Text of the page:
President Donald Trump on Monday blasted General Motors for making plans to close seven production plants, including four in the US, and demanded that the firm find a vehicle that sells in sufficient quantities to be able to increase the company's activities in Ohio, a key US election battleground.
In remarks to reporters at the White House , Trump said that he had spoken with GM president and CEO Mary Barra after learning earlier on Monday of the firm's decision to shut down seven assembly and production plants, a move that will directly affect some 14,500 workers in the US and Canada.
"I was very tough. I spoke with her when I heard they were closing and I said, you know, this country has done a lot for General Motors," Trump said, making reference to the federal bailout of the firm after the 2008 financial crash, adding that "the United States saved General Motors, and for her to take that company out of Ohio is not good."
The president was referring to the Lordstown assembly plant in Warren, Ohio, one of the four facilities that GM plans to close in the US, along with two others in Michigan and one in Maryland.
GM also announced on Monday that it will end production at its assembly plant in Oshawa, Ontario, and at two other facilities outside North America, although it did not identify them.
Trump, who promised repeatedly during his 2016 election campaign to revitalize job creation in the US industrial heartland and promote domestic automaking, only mentioned the closure of the plant in Ohio, one of the key states on the US electoral map and one that helped ensure his victory in 2016.
"We have a lot of pressure on them. You have senators and a lot of other people, a lot of pressure," the president said, adding that "I think you're going to see something else happen there, but I'm not happy about it."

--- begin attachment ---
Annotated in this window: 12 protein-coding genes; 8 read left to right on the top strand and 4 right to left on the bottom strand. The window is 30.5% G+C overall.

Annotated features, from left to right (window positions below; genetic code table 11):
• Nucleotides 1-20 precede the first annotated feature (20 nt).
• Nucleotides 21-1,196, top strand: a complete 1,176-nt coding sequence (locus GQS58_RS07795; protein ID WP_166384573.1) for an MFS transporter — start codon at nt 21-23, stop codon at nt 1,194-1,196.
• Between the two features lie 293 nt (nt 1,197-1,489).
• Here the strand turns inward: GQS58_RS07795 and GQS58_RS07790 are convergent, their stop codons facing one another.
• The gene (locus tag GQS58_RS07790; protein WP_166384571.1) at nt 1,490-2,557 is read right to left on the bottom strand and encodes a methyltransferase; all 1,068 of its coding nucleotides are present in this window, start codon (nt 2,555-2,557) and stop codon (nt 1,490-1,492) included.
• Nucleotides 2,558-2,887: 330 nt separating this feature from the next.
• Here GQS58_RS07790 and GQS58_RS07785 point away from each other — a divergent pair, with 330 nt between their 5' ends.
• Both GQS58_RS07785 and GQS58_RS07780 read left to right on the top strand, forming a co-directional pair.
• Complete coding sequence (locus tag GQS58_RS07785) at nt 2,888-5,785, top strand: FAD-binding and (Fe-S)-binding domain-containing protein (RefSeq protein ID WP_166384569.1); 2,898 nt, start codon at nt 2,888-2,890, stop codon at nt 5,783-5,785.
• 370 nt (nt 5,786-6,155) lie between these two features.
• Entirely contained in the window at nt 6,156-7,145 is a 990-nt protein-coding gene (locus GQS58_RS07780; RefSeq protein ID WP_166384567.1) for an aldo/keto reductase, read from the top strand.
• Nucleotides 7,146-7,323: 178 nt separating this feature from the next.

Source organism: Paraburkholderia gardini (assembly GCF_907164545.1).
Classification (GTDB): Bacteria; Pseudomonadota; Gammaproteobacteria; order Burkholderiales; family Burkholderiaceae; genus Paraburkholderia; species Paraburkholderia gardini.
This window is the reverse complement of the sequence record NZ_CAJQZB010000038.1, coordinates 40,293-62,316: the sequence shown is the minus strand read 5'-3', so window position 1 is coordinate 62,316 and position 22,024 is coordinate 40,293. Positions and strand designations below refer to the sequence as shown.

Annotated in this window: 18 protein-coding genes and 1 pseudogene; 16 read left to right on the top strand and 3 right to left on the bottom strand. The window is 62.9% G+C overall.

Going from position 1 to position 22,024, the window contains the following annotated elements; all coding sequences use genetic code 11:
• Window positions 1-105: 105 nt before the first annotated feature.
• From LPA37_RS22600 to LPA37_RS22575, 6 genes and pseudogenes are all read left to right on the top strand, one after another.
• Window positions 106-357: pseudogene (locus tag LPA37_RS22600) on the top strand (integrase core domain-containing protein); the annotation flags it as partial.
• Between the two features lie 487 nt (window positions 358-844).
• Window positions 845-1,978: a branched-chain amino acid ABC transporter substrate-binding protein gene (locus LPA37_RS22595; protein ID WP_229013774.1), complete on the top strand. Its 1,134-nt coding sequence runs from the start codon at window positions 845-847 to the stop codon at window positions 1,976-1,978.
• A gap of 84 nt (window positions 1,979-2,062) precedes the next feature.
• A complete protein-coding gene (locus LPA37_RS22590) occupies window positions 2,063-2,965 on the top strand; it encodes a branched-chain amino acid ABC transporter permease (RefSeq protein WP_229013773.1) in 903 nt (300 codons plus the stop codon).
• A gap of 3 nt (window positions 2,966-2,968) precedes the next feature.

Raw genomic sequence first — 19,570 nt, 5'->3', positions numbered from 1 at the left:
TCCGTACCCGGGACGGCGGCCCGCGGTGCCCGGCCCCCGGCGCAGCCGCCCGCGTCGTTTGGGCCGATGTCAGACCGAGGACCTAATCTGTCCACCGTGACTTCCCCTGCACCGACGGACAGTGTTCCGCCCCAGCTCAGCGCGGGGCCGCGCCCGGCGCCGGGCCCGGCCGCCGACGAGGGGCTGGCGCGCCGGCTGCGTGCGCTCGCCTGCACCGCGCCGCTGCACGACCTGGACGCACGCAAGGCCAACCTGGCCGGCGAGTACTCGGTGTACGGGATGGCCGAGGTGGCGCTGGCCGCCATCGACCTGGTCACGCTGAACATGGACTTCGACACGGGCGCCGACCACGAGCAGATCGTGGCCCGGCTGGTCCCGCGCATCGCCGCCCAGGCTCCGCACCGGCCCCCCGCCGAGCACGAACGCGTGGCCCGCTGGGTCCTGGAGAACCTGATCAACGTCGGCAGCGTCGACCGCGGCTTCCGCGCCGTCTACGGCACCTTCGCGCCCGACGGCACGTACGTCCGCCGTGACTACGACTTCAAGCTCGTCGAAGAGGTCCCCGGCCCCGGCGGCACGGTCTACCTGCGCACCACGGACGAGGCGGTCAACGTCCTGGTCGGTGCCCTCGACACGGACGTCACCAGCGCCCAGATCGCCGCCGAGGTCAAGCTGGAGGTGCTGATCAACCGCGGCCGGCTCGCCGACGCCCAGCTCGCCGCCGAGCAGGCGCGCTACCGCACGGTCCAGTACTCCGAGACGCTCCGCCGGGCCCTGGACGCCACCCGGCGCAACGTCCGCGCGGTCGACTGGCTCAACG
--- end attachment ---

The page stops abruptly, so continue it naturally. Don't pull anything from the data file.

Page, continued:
"Their (Chevy Cruze) is not selling well. So they'll put something else - I have no doubt that, in a not-too-distant future, they'll put something else. They better put something else in," said Trump.
GM earlier on Monday announced the closure of seven of its factories around the world as part of a restructuring plan.
The five North American plants affected by the move are the assembly plants in Detroit-Hamtramck and Lordstown, Ohio, as well as the one on Oshawa, Ontario, and the two engine and transmission production plants in Baltimore, Maryland, and Warren, Ohio, all of which employ some 14,500 people.
GM did not say in its statement how many workers will lose their jobs, but it emphasized that it is taking measures to reduce its payroll by 15 percent, including cutting its white collar executives by 25 percent to facilitate decision-making.
The firm's statement read in part: "Today, GM is continuing to take proactive steps to improve overall business performance including the reorganization of its global product development staffs, the realignment of its manufacturing capacity and a reduction of salaried workforce."
"These actions are expected to increase annual adjusted automotive free cash flow by $6 billion by year-end 2020 on a run-rate basis," the statement said.
In addition to these plants, GM said that at the end of 2019 it will cease production at two other plants located outside North America, providing no further details but saying that it will do so in the very near future.
CEO Mary Barra told reporters that the firm is making the cuts "to get in front of it while the company is strong and while the economy is strong," although the firm said it was not anticipating an economic downturn.